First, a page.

While it says Arafat has made some "tragic failures" and has not done enough to curb terrorist attacks against Israeli civilians, it argues that the policies of Israeli Prime Minister Ariel Sharon -- which have turned Arafat into a virtual prisoner in his Ramallah compound -- are themselves ill-conceived. In addition, the paper says: "The growing harshness of Israeli military practices in the West Bank and Gaza is creating thousands of potential suicide bombers and Israel-haters as well as coarsening a generation of young Israeli soldiers. The endless growth of Israeli settlements in the West Bank and Gaza Strip is depriving Palestinians of hope." While Israel "must vigorously fight terror to protect its people," it says, "the destruction of hundreds of houses, the innumerable roadblocks and daily Palestinian humiliation aimed largely at protecting the settlements are counterproductive."

But, the paper writes, "there are alternatives to the Israeli policy. Terror can be combated without humiliating nearly every Palestinian inhabitant of the area. Mr. Arafat can be subjected to diplomatic rebuffs without demeaning all Palestinians. [Sharon] owes it to his people to tell them that their future must involve dignified national self-determination for a neighboring Palestinian state not carved up by Israeli settlements."


In the French daily "Liberation," Nathalie Dubois discusses the international reaction to the U.S. President George W. Bush's State of the Union speech last week (29 January). She says Bush's "bellicose" reference to Iran, Iraq, and North Korea as an "axis of evil" that threatens the globe with attempts to develop weapons of mass destruction has drawn recriminations from around the world.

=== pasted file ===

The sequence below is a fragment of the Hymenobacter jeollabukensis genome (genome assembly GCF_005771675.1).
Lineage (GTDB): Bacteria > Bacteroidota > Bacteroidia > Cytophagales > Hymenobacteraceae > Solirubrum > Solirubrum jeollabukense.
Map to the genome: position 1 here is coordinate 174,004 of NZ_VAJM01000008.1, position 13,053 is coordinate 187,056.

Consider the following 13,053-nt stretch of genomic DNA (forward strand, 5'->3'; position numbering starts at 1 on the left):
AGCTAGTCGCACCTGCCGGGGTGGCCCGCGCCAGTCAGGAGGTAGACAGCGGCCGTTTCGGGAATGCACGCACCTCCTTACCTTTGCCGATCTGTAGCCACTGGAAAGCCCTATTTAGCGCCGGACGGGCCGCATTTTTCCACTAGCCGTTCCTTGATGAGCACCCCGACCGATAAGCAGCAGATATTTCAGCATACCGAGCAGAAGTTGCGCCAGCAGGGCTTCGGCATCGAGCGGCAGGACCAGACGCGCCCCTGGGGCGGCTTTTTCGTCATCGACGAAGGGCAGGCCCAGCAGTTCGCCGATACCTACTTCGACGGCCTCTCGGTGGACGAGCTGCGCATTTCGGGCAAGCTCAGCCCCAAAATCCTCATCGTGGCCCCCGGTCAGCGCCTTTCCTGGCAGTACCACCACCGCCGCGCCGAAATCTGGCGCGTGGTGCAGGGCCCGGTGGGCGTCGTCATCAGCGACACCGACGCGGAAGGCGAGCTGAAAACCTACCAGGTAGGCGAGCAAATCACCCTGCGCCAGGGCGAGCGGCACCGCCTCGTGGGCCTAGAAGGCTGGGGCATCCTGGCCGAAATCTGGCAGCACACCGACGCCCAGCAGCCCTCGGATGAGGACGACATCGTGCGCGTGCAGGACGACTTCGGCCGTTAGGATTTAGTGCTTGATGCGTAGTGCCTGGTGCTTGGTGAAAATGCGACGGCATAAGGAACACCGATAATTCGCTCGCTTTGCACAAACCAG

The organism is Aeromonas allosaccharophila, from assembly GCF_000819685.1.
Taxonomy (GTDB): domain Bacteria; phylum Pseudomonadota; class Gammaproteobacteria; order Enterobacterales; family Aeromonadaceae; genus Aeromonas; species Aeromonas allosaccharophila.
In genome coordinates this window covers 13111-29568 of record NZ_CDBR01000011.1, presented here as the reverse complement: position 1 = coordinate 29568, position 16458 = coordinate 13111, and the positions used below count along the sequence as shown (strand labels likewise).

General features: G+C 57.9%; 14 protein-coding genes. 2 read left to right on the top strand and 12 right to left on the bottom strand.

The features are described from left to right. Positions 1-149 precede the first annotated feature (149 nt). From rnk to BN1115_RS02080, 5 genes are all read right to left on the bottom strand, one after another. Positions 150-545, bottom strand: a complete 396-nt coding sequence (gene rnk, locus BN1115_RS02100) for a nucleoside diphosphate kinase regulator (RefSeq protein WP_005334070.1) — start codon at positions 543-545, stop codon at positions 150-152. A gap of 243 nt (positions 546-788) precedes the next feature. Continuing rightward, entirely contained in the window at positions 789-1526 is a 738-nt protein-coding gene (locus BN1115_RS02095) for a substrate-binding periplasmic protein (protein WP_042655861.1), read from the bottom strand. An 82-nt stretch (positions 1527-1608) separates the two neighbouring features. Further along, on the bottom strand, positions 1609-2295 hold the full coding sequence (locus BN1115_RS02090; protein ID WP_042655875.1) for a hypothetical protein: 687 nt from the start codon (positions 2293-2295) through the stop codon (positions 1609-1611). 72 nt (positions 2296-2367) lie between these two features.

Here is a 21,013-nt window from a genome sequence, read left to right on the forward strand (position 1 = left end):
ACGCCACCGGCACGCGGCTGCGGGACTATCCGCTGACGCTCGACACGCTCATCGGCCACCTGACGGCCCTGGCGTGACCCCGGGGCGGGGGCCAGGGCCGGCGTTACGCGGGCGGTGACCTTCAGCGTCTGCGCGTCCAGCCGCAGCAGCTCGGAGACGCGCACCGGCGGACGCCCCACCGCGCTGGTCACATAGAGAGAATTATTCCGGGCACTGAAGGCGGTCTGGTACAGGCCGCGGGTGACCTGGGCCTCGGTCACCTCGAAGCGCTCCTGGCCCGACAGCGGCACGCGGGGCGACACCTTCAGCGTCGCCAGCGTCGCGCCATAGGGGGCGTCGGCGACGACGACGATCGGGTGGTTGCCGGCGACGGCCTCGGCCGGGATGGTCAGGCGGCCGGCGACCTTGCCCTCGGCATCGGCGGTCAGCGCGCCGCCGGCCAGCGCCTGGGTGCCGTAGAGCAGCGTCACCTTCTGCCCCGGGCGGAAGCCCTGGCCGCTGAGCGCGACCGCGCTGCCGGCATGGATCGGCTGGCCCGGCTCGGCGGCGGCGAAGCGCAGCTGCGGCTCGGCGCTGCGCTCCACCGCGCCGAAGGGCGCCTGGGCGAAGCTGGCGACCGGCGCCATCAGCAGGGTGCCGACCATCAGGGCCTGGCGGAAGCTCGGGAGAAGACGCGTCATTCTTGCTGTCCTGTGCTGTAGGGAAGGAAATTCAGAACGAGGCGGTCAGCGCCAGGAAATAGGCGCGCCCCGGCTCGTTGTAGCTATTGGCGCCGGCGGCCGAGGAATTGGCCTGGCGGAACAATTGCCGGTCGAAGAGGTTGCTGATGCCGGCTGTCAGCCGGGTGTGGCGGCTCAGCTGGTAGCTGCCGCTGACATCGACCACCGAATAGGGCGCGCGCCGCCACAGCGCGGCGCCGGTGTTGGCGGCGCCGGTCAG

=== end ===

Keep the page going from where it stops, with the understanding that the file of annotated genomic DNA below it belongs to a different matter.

She notes that Pyongyang called Bush's comments a "quasi declaration of war," and even NATO Secretary-General Lord George Robertson cited the lack of "convincing evidence" for Bush's statements. Spain, current holder of the rotating EU presidency, made it clear the EU will continue normal relations with Iran and will make its decisions "independently" of Bush's remarks. But Dubois adds, "Within the European front, London was distinguished, as usual, by its support for [what London called] the 'entirely justified' concerns of the Americans."

Both Russia and China also criticized the speech, making it clear that they were "not favorably" disposed to Bush's new rhetoric. "In the Muslim world, Bush's threats were rejected with the same force," says Dubois. "The Palestinian camp denounces it as a 'declaration of war' aimed at protecting Israel." She adds that even the king of Jordan, a long-time ally of the United States, warned against destabilizing the region by engendering a new crisis in Iraq.


An analysis in the Swiss "Neue Zuercher Zeitung" looks at Europe's attitude toward U.S. in light of President George W. Bush's State of the Union speech last week.

The commentary says that while the president's address was praised in the United States, Europeans are not accustomed to such simple, universally comprehensible speeches and resent clear-cut talk about good and evil. "That is just not done," the paper says. Europeans perceive the speech as somewhat crude American self-confidence in fighting terrorism while "a great deal of political porcelain has been and will be destroyed."